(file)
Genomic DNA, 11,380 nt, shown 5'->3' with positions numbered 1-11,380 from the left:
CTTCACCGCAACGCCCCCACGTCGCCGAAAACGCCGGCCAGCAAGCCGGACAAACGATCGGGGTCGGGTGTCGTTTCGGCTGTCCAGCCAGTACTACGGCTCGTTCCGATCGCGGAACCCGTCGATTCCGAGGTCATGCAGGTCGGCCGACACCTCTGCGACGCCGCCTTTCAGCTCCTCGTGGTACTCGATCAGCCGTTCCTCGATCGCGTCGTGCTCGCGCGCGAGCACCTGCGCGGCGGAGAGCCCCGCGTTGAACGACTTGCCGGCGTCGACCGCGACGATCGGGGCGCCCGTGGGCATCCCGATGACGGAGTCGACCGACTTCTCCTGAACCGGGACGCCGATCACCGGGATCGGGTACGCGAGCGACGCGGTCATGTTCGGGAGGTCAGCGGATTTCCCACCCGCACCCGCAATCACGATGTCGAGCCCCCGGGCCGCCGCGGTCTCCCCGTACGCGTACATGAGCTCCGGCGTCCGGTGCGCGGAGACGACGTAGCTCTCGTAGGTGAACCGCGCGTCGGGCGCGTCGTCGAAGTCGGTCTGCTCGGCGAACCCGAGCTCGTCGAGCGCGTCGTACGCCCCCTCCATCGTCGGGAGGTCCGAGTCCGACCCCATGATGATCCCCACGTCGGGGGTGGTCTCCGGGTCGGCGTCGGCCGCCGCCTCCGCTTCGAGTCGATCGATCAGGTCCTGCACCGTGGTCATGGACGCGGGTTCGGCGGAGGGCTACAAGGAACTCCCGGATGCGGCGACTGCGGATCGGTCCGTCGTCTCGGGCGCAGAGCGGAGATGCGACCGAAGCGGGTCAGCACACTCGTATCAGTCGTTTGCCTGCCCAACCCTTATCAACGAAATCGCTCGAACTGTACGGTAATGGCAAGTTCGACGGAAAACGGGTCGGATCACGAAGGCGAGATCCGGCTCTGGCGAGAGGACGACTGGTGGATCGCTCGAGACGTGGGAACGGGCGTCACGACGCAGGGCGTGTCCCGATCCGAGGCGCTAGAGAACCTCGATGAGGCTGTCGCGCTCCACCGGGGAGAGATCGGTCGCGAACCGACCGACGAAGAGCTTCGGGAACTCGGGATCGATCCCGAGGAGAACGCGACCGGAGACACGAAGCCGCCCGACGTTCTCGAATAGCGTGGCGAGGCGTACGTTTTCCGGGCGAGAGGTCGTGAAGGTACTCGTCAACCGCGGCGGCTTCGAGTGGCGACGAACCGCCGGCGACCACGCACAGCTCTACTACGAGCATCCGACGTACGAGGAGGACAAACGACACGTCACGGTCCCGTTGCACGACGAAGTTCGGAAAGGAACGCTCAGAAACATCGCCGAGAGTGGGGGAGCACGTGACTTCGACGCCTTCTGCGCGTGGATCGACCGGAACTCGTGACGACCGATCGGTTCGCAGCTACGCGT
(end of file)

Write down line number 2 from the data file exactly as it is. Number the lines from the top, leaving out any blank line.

CTTCACCGCAACGCCCCCACGTCGCCGAAAACGCCGGCCAGCAAGCCGGACAAACGATCGGGGTCGGGTGTCGTTTCGGCTGTCCAGCCAGTACTACGGCTCGTTCCGATCGCGGAACCCGTCGATTCCGAGGTCATGCAGGTCGGCCGACACCTCTGCGACGCCGCCTTTCAGCTCCTCGTGGTACTCGATCAGCCGTTCCTCGATCGCGTCGTGCTCGCGCGCGAGCACCTGCGCGGCGGAGAGCCCCGCGTTGAACGACTTGCCGGCGTCGACCGCGACGATCGGGGCGCCCGTGGGCATCCCGATGACGGAGTCGACCGACTTCTCCTGAACCGGGACGCCGATCACCGGGATCGGGTACGCGAGCGACGCGGTCATGTTCGGGAGGTCAGCGGATTTCCCACCCGCACCCGCAATCACGATGTCGAGCCCCCGGGCCGCCGCGGTCTCCCCGTACGCGTACATGAGCTCCGGCGTCCGGTGCGCGGAGACGACGTAGCTCTCGTAGGTGAACCGCGCGTCGGGCGCGTCGTCGAAGTCGGTCTGCTCGGCGAACCCGAGCTCGTCGAGCGCGTCGTACGCCCCCTCCATCGTCGGGAGGTCCGAGTCCGACCCCATGATGATCCCCACGTCGGGGGTGGTCTCCGGGTCGGCGTCGGCCGCCGCCTCCGCTTCGAGTCGATCGATCAGGTCCTGCACCGTGGTCATGGACGCGGGTTCGGCGGAGGGCTACAAGGAACTCCCGGATGCGGCGACTGCGGATCGGTCCGTCGTCTCGGGCGCAGAGCGGAGATGCGACCGAAGCGGGTCAGCACACTCGTATCAGTCGTTTGCCTGCCCAACCCTTATCAACGAAATCGCTCGAACTGTACGGTAATGGCAAGTTCGACGGAAAACGGGTCGGATCACGAAGGCGAGATCCGGCTCTGGCGAGAGGACGACTGGTGGATCGCTCGAGACGTGGGAACGGGCGTCACGACGCAGGGCGTGTCCCGATCCGAGGCGCTAGAGAACCTCGATGAGGCTGTCGCGCTCCACCGGGGAGAGATCGGTCGCGAACCGACCGACGAAGAGCTTCGGGAACTCGGGATCGATCCCGAGGAGAACGCGACCGGAGACACGAAGCCGCCCGACGTTCTCGAATAGCGTGGCGAGGCGTACGTTTTCCGGGCGAGAGGTCGTGAAGGTACTCGTCAACCGCGGCGGCTTCGAGTGGCGACGAACCGCCGGCGACCACGCACAGCTCTACTACGAGCATCCGACGTACGAGGAGGACAAACGACACGTCACGGTCCCGTTGCACGACGAAGTTCGGAAAGGAACGCTCAGAAACATCGCCGAGAGTGGGGGAGCACGTGACTTCGACGCCTTCTGCGCGTGGATCGACCGGAACTCGTGACGACCGATCGGTTCGCAGCTACGCGT